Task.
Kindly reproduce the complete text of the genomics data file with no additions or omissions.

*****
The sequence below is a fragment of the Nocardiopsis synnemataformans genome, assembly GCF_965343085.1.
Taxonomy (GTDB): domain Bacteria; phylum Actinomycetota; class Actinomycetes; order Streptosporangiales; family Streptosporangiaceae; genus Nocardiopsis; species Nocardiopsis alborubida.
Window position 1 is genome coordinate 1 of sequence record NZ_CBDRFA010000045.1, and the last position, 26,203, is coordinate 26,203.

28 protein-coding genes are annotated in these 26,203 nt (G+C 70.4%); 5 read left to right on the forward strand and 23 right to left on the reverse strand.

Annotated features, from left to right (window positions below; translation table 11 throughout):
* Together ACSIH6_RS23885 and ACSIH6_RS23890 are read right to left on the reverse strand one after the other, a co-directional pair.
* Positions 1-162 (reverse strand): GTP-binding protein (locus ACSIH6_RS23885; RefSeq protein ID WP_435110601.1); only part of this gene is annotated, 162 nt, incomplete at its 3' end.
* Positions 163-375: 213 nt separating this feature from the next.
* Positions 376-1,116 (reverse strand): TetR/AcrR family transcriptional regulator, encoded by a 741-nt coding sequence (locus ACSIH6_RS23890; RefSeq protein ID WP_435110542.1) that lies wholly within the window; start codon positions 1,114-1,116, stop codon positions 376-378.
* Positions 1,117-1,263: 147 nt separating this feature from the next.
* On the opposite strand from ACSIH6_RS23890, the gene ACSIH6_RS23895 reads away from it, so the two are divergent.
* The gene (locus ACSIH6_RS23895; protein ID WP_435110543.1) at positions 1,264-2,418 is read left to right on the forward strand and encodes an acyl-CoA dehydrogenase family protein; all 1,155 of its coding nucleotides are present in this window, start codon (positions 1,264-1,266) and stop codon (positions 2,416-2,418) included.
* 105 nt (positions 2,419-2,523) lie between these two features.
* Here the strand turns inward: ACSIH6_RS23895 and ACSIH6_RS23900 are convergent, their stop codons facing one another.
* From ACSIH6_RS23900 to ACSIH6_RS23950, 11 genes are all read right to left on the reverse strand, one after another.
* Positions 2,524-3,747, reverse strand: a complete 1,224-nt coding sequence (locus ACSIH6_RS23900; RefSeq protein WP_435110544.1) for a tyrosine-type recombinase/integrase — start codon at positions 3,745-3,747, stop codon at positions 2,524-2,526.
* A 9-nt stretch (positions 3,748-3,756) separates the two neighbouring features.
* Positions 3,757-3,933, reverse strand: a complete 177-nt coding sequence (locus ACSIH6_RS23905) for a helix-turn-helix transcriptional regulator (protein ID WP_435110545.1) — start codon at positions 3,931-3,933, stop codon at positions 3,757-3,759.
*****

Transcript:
The sequence below is a fragment of the Nocardiopsis synnemataformans genome, assembly GCF_965343085.1.
Taxonomy (GTDB): domain Bacteria; phylum Actinomycetota; class Actinomycetes; order Streptosporangiales; family Streptosporangiaceae; genus Nocardiopsis; species Nocardiopsis alborubida.
Window position 1 is genome coordinate 1 of sequence record NZ_CBDRFA010000045.1, and the last position, 26,203, is coordinate 26,203.

28 protein-coding genes are annotated in these 26,203 nt (G+C 70.4%); 5 read left to right on the forward strand and 23 right to left on the reverse strand.

Annotated features, from left to right (window positions below; translation table 11 throughout):
* Together ACSIH6_RS23885 and ACSIH6_RS23890 are read right to left on the reverse strand one after the other, a co-directional pair.
* Positions 1-162 (reverse strand): GTP-binding protein (locus ACSIH6_RS23885; RefSeq protein ID WP_435110601.1); only part of this gene is annotated, 162 nt, incomplete at its 3' end.
* Positions 163-375: 213 nt separating this feature from the next.
* Positions 376-1,116 (reverse strand): TetR/AcrR family transcriptional regulator, encoded by a 741-nt coding sequence (locus ACSIH6_RS23890; RefSeq protein ID WP_435110542.1) that lies wholly within the window; start codon positions 1,114-1,116, stop codon positions 376-378.
* Positions 1,117-1,263: 147 nt separating this feature from the next.
* On the opposite strand from ACSIH6_RS23890, the gene ACSIH6_RS23895 reads away from it, so the two are divergent.
* The gene (locus ACSIH6_RS23895; protein ID WP_435110543.1) at positions 1,264-2,418 is read left to right on the forward strand and encodes an acyl-CoA dehydrogenase family protein; all 1,155 of its coding nucleotides are present in this window, start codon (positions 1,264-1,266) and stop codon (positions 2,416-2,418) included.
* 105 nt (positions 2,419-2,523) lie between these two features.
* Here the strand turns inward: ACSIH6_RS23895 and ACSIH6_RS23900 are convergent, their stop codons facing one another.
* From ACSIH6_RS23900 to ACSIH6_RS23950, 11 genes are all read right to left on the reverse strand, one after another.
* Positions 2,524-3,747, reverse strand: a complete 1,224-nt coding sequence (locus ACSIH6_RS23900; RefSeq protein WP_435110544.1) for a tyrosine-type recombinase/integrase — start codon at positions 3,745-3,747, stop codon at positions 2,524-2,526.
* A 9-nt stretch (positions 3,748-3,756) separates the two neighbouring features.
* Positions 3,757-3,933, reverse strand: a complete 177-nt coding sequence (locus ACSIH6_RS23905) for a helix-turn-helix transcriptional regulator (protein ID WP_435110545.1) — start codon at positions 3,931-3,933, stop codon at positions 3,757-3,759.